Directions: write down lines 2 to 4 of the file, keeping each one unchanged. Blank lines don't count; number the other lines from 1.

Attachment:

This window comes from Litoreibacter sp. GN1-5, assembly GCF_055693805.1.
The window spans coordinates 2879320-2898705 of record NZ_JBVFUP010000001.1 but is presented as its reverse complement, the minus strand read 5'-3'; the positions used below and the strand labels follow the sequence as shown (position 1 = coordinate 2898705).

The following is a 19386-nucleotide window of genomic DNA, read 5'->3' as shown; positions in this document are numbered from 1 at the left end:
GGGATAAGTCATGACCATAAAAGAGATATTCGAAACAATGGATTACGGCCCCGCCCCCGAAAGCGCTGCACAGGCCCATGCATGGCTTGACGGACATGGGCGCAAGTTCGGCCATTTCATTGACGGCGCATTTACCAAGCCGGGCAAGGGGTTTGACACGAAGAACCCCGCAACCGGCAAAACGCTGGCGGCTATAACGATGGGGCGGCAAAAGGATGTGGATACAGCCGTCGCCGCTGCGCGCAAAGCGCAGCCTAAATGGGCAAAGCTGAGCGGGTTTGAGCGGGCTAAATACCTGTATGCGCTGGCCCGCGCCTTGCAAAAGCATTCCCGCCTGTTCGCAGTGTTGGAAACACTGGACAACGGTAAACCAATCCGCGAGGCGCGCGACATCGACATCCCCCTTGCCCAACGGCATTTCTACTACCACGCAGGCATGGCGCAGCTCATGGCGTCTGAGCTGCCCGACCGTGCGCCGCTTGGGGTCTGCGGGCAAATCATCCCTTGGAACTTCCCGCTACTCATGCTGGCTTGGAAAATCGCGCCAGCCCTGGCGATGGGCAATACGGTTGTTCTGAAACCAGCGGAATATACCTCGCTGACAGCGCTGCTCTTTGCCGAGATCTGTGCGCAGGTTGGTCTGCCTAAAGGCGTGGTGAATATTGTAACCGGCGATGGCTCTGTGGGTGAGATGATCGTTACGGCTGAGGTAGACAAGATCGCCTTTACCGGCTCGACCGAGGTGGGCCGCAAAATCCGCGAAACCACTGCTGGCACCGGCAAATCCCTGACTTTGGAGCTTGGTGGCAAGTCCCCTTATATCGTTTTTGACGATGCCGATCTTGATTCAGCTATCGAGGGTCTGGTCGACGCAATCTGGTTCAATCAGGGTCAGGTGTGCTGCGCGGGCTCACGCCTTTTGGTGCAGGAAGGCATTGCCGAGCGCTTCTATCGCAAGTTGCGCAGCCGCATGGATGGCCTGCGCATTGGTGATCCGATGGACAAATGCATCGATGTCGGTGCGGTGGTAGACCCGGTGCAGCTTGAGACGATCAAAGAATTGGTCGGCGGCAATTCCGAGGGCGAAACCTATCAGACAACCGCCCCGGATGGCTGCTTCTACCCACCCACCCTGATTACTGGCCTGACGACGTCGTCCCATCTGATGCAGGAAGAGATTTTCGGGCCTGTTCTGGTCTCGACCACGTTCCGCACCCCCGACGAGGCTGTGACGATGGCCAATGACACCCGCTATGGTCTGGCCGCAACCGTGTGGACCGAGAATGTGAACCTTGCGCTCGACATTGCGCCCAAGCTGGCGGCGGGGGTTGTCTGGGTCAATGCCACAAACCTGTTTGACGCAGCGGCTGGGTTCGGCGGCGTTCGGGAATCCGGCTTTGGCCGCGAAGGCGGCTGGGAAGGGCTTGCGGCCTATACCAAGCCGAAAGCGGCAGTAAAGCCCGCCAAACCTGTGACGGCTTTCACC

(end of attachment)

The window spans coordinates 2879320-2898705 of record NZ_JBVFUP010000001.1 but is presented as its reverse complement, the minus strand read 5'-3'; the positions used below and the strand labels follow the sequence as shown (position 1 = coordinate 2898705).

The following is a 19386-nucleotide window of genomic DNA, read 5'->3' as shown; positions in this document are numbered from 1 at the left end:
GGGATAAGTCATGACCATAAAAGAGATATTCGAAACAATGGATTACGGCCCCGCCCCCGAAAGCGCTGCACAGGCCCATGCATGGCTTGACGGACATGGGCGCAAGTTCGGCCATTTCATTGACGGCGCATTTACCAAGCCGGGCAAGGGGTTTGACACGAAGAACCCCGCAACCGGCAAAACGCTGGCGGCTATAACGATGGGGCGGCAAAAGGATGTGGATACAGCCGTCGCCGCTGCGCGCAAAGCGCAGCCTAAATGGGCAAAGCTGAGCGGGTTTGAGCGGGCTAAATACCTGTATGCGCTGGCCCGCGCCTTGCAAAAGCATTCCCGCCTGTTCGCAGTGTTGGAAACACTGGACAACGGTAAACCAATCCGCGAGGCGCGCGACATCGACATCCCCCTTGCCCAACGGCATTTCTACTACCACGCAGGCATGGCGCAGCTCATGGCGTCTGAGCTGCCCGACCGTGCGCCGCTTGGGGTCTGCGGGCAAATCATCCCTTGGAACTTCCCGCTACTCATGCTGGCTTGGAAAATCGCGCCAGCCCTGGCGATGGGCAATACGGTTGTTCTGAAACCAGCGGAATATACCTCGCTGACAGCGCTGCTCTTTGCCGAGATCTGTGCGCAGGTTGGTCTGCCTAAAGGCGTGGTGAATATTGTAACCGGCGATGGCTCTGTGGGTGAGATGATCGTTACGGCTGAGGTAGACAAGATCGCCTTTACCGGCTCGACCGAGGTGGGCCGCAAAATCCGCGAAACCACTGCTGGCACCGGCAAATCCCTGACTTTGGAGCTTGGTGGCAAGTCCCCTTATATCGTTTTTGACGATGCCGATCTTGATTCAGCTATCGAGGGTCTGGTCGACGCAATCTGGTTCAATCAGGGTCAGGTGTGCTGCGCGGGCTCACGCCTTTTGGTGCAGGAAGGCATTGCCGAGCGCTTCTATCGCAAGTTGCGCAGCCGCATGGATGGCCTGCGCATTGGTGATCCGATGGACAAATGCATCGATGTCGGTGCGGTGGTAGACCCGGTGCAGCTTGAGACGATCAAAGAATTGGTCGGCGGCAATTCCGAGGGCGAAACCTATCAGACAACCGCCCCGGATGGCTGCTTCTACCCACCCACCCTGATTACTGGCCTGACGACGTCGTCCCATCTGATGCAGGAAGAGATTTTCGGGCCTGTTCTGGTCTCGACCACGTTCCGCACCCCCGACGAGGCTGTGACGATGGCCAATGACACCCGCTATGGTCTGGCCGCAACCGTGTGGACCGAGAATGTGAACCTTGCGCTCGACATTGCGCCCAAGCTGGCGGCGGGGGTTGTCTGGGTCAATGCCACAAACCTGTTTGACGCAGCGGCTGGGTTCGGCGGCGTTCGGGAATCCGGCTTTGGCCGCGAAGGCGGCTGGGAAGGGCTTGCGGCCTATACCAAGCCGAAAGCGGCAGTAAAGCCCGCCAAACCTGTGACGGCTTTCACC